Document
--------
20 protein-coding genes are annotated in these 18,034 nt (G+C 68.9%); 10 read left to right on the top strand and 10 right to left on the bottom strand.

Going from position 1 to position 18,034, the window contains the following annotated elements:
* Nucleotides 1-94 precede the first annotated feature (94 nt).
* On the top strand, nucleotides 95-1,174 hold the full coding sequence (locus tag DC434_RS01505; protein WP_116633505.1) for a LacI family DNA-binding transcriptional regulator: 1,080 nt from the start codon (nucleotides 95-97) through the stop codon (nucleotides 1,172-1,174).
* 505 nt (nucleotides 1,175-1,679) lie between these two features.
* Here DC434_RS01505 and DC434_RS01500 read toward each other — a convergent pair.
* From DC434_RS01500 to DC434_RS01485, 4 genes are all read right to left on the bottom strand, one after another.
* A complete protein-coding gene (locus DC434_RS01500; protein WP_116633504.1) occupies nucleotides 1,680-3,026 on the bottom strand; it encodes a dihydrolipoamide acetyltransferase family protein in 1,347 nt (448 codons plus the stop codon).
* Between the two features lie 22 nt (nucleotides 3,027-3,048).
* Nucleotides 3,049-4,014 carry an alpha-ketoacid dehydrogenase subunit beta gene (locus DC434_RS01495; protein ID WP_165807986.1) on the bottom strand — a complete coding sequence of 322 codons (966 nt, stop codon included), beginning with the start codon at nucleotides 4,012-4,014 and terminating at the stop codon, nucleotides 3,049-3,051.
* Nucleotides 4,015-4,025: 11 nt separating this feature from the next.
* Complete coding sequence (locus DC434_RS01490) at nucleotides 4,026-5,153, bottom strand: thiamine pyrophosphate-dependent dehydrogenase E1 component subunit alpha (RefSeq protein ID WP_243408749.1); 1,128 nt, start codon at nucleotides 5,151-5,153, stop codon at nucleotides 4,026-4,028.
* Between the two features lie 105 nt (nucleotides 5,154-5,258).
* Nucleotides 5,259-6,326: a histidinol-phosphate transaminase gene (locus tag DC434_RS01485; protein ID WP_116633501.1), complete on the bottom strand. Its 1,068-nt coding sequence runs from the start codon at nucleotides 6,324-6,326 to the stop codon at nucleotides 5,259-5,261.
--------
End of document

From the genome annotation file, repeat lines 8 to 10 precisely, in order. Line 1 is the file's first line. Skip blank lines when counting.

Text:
* A complete protein-coding gene (locus DC434_RS01500; protein WP_116633504.1) occupies nucleotides 1,680-3,026 on the bottom strand; it encodes a dihydrolipoamide acetyltransferase family protein in 1,347 nt (448 codons plus the stop codon).
* Between the two features lie 22 nt (nucleotides 3,027-3,048).
* Nucleotides 3,049-4,014 carry an alpha-ketoacid dehydrogenase subunit beta gene (locus DC434_RS01495; protein ID WP_165807986.1) on the bottom strand — a complete coding sequence of 322 codons (966 nt, stop codon included), beginning with the start codon at nucleotides 4,012-4,014 and terminating at the stop codon, nucleotides 3,049-3,051.